And while it may be convenient for some climate advocates to dismiss their opponents as “deniers,” it’s an unhelpful label if you want to win people over. I’ve also seen it applied all too often to shut down discussion, rather than encourage it, through stereotyping and dismissing anyone who expresses any doubts about the reality of climate change.
Instead, I prefer the classification system created by researchers Tony Leiserowitz and Ed Maibach. Called Global Warming’s Six Americas, it divides people into six groups rather than just two. Tony and Ed have tracked changes in these groups nationally since 2008. At one end of the spectrum, there are the Alarmed, the only group that has grown significantly since they began the study. The Alarmed are convinced global warming is a serious and immediate threat but many still don’t know what to do about it. In 2008, they made up just 18 percent of the U.S. population. By the end of 2019, they had reached 31 percent, before falling back to 26 percent in 2020. The next group, the Concerned, also accept the science and support climate policies, but see the threat as more distant. They started at 33 percent in 2008 and moved down to 28 percent by 2020 as more became Alarmed. The number of the Cautious, who still need to be convinced that the problem is real, serious, and urgent, has remained steady around 20 percent. The Disengaged are people who know little and care less. They’ve gone from 12 percent in 2008 to 7 percent in 2020. Next there are the 11 percent of Americans who remain Doubtful and don’t consider climate change a serious risk, or consider it much at all. Finally, at the far end of the spectrum, there are the 7 percent who remain Dismissive. Angrily rejecting the idea that human-caused climate change is a threat, they are most receptive to misinformation and conspiracy theories.


You might know a Dismissive. A Dismissive is someone who will discount any and every thing that might show climate change is real, humans are responsible, the impacts are serious, and we need to act now. In pursuit of that goal, they will dismiss hundreds of scientific experts, thousands of peer-reviewed scientific studies, tens of thousands of pages of scientific reports, and two hundred years of science itself.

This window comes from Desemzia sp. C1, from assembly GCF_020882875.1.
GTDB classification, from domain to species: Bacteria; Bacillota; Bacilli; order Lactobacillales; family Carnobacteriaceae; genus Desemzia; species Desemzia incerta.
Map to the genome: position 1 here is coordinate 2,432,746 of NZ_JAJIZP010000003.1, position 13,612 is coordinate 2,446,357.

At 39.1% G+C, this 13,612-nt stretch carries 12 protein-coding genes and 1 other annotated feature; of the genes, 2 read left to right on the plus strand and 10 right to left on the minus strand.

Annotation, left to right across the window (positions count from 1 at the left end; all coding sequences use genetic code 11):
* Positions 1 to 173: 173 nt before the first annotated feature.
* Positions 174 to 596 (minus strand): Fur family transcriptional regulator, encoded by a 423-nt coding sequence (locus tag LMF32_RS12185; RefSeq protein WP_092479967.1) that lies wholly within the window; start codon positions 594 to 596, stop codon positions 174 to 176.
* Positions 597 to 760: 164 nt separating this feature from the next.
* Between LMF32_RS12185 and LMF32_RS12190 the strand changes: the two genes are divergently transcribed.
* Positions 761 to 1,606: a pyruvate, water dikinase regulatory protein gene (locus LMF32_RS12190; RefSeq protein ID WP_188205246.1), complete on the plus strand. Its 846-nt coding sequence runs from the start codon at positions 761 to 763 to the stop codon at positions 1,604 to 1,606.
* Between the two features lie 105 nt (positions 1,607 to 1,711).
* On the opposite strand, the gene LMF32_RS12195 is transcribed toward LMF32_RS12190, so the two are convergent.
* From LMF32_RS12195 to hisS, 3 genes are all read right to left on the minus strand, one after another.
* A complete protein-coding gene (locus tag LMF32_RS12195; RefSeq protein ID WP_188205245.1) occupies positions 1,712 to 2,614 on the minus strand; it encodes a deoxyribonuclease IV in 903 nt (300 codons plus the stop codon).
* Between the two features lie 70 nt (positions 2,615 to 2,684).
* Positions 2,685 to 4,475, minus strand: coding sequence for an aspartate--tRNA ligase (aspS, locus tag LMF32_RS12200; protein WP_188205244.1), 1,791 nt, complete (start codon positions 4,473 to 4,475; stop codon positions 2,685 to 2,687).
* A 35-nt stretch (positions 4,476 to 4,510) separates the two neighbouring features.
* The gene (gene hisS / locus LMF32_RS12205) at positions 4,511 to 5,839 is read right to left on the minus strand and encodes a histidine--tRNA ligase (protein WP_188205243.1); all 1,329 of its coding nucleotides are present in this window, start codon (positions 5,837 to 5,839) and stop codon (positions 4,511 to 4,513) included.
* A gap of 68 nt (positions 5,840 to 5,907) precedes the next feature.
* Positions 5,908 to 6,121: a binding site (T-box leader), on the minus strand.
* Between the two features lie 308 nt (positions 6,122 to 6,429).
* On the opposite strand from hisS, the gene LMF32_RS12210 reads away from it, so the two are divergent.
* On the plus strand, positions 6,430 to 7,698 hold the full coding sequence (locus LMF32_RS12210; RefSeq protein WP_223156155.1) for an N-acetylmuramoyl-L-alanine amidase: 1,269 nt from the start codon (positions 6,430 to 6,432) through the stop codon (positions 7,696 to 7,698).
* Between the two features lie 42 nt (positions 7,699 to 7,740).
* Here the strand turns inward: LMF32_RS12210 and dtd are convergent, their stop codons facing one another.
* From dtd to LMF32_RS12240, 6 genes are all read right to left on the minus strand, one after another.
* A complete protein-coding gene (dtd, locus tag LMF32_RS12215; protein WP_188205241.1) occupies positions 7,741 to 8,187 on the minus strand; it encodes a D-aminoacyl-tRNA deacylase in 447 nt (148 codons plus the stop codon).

Dismissives can’t leave the topic of climate change alone. They’re constantly commenting on Facebook posts, talking about it at family dinners, forwarding articles they’ve found that buttress their point. They may go out of their way to ridicule people who support climate action and environmentally friendly behavior, such as driving fuel-efficient cars, installing solar panels, and adopting plant-based diets. They quote blogs that peddle pseudoscience claiming that the Antarctic ice sheet is growing, or that scientists are faking global temperature data. Dismissives dominate the comment section of online articles and the op-ed pages of the local newspaper. They account for most of the attacks I receive on social media, too.
Because of their obsession with the topic, when we dream about having a constructive conversation with someone about climate change, often a Dismissive is the first person who comes to mind. Unfortunately, though, the “seven-percenters,” as I think of them, are the only ones it’s nearly impossible to have a positive conversation with. Here’s why.
My uncle is a Dismissive. For a long time, he voiced his objections to climate change at family reunions and in conversations with my dad. But last year, he decided to email them directly to me. His arguments were nothing new: they challenged the basic physics of heat-trapping gases and blamed climate change on natural factors, not humans. So I replied to his email with detailed sources explaining the physics scientists have understood since the 1800s. I also sent him some articles from the helpful Skeptical Science website debunking the arguments he’d raised.
I imagined it would take my uncle at least a few days to wade through and consider the resources I’d provided. Instead, he responded almost immediately, dismissing what I’d sent and voicing even more arguments. What had happened? I had fallen right into the trap of believing that facts could convince someone whose identity is built on rejecting climate science.
We often believe that “if we just tell people the facts, since people are basically rational beings, they’ll all reach the right conclusions,” cognitive linguist George Lakoff explains. But that’s not the way we humans think. Instead, we think in what he calls “frames.” Frames are cognitive structures that determine how we see the world. When we encounter facts that don’t fit our frame, it’s the frame that stays while “the facts are either ignored, dismissed, [or] ridiculed.”
For a Dismissive, disagreeing with the science of climate change is one of their strongest frames. It’s so integral to who they are that it renders them literally incapable of considering something they think would threaten their identity. Time and time again on social media I’ve seen Dismissives refuse point-blank to even click a link that answers the question they’ve posed to me. And while I believe I’ve witnessed a few miraculous conversions, so to speak, I don’t believe my arguments had much to do with making them happen.
So I didn’t send my uncle any more resources. And now when people ask me how I—or they—can convince a Dismissive, their parent or their colleague or their in-law or their elected official, my answer is typically “You probably can’t. But the good news is that 93 percent of...

Table of contents